The Four Phases of Knowledge Production

Knowledge production consists of four basic phases – manage, create, process, and share. When designing knowledge production systems, it pays to keep these four phases in mind and to build platforms that have an eye on this high-level abstraction. These phases can be linear dependencies, overlap and/or be concurrent.

‘Thinking from above’ can help us to better understand where the needs of each phase might be placed within the system we are designing.

Manage – when producing a knowledge asset, there needs to be some management of the context. This mainly includes things like the setting up and processing of users, roles, permissions, and groups. However, ‘manage’ can also be an appropriate way to think about the ways users access content. A dashboard is a management interface, as are interfaces to create a Table of Contents (book) or keep track of a Collection (eg a set of related journals). The usefulness of thinking of management needs in this way is that it really highlights that a dashboard (consider Google Drive as a dashboard) and a Table of Contents interface for managing an online book production system are the same category of interface. They might have a different treatment according to the use case, but they facilitate much the same kinds of activities.

Create – content needs to be created, so we need content-creation interfaces. We are familiar with these: think about blogging and where you write your posts – that is a content creation interface; now think about a book production system where you write a chapter – that is also a content creation interface. These interfaces both belong in the same high level abstract container.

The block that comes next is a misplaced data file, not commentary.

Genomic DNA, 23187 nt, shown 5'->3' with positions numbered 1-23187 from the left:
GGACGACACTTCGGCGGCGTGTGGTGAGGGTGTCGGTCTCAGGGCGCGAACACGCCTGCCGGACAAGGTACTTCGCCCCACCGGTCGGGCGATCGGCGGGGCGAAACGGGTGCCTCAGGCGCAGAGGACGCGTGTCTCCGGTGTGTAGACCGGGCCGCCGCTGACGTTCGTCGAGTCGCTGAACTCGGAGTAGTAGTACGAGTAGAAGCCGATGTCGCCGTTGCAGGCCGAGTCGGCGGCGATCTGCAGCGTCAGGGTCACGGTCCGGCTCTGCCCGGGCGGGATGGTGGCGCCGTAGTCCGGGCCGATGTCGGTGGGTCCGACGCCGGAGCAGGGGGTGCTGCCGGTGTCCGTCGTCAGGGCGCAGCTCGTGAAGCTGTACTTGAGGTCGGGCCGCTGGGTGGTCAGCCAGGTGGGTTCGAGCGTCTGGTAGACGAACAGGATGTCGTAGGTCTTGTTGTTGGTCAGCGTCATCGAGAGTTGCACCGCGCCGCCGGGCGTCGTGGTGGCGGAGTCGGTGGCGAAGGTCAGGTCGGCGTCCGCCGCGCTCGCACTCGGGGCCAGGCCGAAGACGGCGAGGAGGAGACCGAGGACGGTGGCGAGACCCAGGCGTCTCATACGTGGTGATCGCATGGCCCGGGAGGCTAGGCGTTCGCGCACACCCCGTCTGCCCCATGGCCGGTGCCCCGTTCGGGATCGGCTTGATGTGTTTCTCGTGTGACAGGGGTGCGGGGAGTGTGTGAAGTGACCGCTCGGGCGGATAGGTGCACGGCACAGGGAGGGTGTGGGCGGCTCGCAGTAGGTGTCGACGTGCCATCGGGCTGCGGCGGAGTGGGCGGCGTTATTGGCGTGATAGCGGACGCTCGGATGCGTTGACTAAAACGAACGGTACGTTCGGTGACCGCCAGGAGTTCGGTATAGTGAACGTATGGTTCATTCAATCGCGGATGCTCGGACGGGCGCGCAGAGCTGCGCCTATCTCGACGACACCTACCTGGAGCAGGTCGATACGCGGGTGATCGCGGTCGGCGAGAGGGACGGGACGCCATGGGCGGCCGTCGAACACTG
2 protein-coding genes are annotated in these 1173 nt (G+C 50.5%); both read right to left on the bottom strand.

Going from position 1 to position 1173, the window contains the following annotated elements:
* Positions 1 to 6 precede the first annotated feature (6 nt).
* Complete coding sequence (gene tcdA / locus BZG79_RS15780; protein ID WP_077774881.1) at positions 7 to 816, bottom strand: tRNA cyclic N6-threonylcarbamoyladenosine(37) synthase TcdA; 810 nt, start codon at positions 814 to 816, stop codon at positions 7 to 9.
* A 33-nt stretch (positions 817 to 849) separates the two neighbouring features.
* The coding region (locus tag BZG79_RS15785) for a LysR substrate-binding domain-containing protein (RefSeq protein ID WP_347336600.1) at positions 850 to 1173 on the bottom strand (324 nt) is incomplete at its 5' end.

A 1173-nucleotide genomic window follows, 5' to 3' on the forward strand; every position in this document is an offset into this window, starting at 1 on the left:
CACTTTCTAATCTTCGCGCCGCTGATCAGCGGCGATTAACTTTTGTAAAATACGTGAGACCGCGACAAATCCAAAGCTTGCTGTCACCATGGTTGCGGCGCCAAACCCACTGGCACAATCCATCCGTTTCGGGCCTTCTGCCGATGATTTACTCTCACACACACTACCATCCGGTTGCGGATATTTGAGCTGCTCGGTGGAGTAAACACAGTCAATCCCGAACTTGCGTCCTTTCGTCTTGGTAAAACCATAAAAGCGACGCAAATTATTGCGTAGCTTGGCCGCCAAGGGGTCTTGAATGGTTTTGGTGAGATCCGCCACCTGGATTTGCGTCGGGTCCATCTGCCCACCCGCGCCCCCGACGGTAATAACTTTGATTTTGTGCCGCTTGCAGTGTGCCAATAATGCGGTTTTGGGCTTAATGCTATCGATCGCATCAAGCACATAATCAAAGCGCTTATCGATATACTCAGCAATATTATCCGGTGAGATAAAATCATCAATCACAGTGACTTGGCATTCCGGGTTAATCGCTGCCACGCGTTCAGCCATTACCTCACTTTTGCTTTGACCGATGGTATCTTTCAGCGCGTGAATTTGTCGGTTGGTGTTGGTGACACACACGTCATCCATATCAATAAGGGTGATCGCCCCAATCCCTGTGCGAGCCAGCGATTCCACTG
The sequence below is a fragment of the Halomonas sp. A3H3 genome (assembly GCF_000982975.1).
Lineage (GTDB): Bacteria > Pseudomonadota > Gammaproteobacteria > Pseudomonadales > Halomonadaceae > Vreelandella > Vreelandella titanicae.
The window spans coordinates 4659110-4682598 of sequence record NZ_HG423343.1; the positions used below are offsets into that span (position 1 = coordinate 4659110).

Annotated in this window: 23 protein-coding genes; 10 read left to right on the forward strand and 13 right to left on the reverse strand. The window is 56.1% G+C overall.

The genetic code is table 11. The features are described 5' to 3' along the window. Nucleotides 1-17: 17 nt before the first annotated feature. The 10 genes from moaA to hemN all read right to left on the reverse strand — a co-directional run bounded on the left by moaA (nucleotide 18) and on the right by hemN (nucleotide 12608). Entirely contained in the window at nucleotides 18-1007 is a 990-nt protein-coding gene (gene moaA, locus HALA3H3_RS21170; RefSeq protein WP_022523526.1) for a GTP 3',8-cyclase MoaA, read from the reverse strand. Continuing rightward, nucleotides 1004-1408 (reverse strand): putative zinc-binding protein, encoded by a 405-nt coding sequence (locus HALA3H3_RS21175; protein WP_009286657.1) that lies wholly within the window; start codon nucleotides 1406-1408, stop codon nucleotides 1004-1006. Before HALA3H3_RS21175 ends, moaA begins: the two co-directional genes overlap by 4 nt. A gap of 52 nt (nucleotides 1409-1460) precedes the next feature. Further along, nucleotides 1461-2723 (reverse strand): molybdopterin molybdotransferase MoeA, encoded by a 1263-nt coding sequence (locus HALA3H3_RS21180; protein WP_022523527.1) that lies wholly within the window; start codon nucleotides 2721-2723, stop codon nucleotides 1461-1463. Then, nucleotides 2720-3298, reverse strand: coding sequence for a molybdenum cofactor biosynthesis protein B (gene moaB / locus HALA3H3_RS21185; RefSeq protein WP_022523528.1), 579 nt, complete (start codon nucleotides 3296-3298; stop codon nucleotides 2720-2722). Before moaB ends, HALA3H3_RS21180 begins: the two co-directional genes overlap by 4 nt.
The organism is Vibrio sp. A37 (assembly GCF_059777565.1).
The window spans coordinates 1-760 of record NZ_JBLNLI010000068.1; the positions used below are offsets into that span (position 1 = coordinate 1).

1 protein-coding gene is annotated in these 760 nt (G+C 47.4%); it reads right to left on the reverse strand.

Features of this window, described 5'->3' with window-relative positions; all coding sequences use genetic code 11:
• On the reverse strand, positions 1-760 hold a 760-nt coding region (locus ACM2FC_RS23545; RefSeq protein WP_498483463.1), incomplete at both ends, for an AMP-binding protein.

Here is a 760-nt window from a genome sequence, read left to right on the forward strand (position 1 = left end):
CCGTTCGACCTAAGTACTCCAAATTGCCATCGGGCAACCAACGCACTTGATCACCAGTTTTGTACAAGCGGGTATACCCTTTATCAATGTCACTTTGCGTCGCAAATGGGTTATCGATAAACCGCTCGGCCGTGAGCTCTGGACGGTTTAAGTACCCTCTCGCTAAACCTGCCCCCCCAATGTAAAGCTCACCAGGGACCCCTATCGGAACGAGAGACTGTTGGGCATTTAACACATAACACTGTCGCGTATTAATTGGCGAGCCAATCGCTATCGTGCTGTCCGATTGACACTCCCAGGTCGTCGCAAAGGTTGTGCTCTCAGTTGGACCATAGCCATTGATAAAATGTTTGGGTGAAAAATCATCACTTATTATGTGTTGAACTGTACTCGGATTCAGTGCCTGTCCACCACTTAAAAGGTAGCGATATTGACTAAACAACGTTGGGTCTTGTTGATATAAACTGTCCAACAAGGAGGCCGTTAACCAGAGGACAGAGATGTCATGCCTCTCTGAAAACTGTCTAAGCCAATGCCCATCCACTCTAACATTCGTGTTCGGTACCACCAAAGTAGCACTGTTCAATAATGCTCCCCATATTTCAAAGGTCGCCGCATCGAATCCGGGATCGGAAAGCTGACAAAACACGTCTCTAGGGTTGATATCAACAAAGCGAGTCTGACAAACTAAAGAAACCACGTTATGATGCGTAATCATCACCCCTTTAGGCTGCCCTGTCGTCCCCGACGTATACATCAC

We need to think of content creation interfaces at a high level of abstraction when designing these kinds of systems for many reasons.

First, it is useful to think about how components may be re-used. What, for example, is the difference between an interface that is used to create a blog post, and one used to create a chapter? For a great deal of use cases, the answer is nothing. This re-use approach is taken by PressBooks, for example. PressBooks uses WordPress as a book production platform (note: I don’t agree this is a good idea, as WordPress is an entire suite best suited to blogs and not books, but I am pointing out the similarity of the content production needs at a very high level).

Second, it is interesting to ask ourselves what kind of content we are trying to produce and whether we have the right type of content production interface. Think, for example, of a book production system. All (except one) of the online book production tools I am familiar with have one kind of content creation interface – a WYSIWYG editor attached to a blank page. You use the editor to fill up the page until your chapter is done.